10 Secrets of Beautiful Manes From the Past That Might Make Your Hair Stand on End Today

2 years ago

Today we can easily find harmless hair care products and dyes in any color that’ll probably not make you go bald. Perhaps this variety and range have never been as robust as they are today, but it doesn’t mean that our ancestors didn’t care about their manes.

Bright Side arranged a historical trip to find out how people in the distant and not very distant past took care of their hair. Some of these methods astonished us to the core.

They would use bricks for hair growth.

There is an interesting recipe for a hair growth product in an anonymous digest from the 17th century. It was made with fresh yellow wax and crushed red brick. According to an unknown author, this oil worked wonders for those suffering from hair loss.

They would style hair with swallow droppings.

People would only use natural products to give their hair the necessary shape. There is information regarding the composition of a styling agent from the early Renaissance. According to the recipe, our ancestors styled their hair with swallow droppings and lizard tallow.

They would clean their hair with ash.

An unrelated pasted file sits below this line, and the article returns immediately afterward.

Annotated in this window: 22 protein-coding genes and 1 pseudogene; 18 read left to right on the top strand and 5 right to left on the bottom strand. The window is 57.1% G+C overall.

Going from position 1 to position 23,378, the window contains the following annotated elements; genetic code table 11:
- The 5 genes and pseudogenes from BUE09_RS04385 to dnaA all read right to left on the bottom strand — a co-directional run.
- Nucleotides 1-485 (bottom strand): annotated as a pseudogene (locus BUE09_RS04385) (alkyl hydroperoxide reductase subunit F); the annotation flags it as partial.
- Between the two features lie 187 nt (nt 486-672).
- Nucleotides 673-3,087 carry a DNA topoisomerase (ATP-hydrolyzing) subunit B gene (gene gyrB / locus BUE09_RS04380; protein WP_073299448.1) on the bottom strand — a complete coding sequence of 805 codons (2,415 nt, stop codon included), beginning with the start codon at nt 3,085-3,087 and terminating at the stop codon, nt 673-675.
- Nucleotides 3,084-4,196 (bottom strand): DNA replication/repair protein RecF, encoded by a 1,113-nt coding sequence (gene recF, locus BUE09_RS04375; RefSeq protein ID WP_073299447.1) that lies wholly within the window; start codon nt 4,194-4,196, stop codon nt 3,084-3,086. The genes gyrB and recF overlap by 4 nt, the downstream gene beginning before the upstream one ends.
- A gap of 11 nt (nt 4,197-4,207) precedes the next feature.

The ancient inhabitants of the Indonesian island of Java would burn dried rice stalks and soak the ashes in water overnight. Later they would rinse their hair with this solution and then complete the beauty ritual with conditioning by applying coconut oil to their hair.

They would wear cages to protect the hair from rats.

In the days of Shakespeare and Queen Elizabeth I, women used lard to set their hair. Because of this, women had to sleep in nightcaps that would protect them from rats. The thing is, this styling product attracted rodents better than any other treat.

They would risk their health during depilation.

Body hair was removed in ancient Egypt and the Roman Empire. For example, according to one of the legends, Cleopatra herself did sugaring. However, other methods were also used for it — they were much less safe than sugar paste.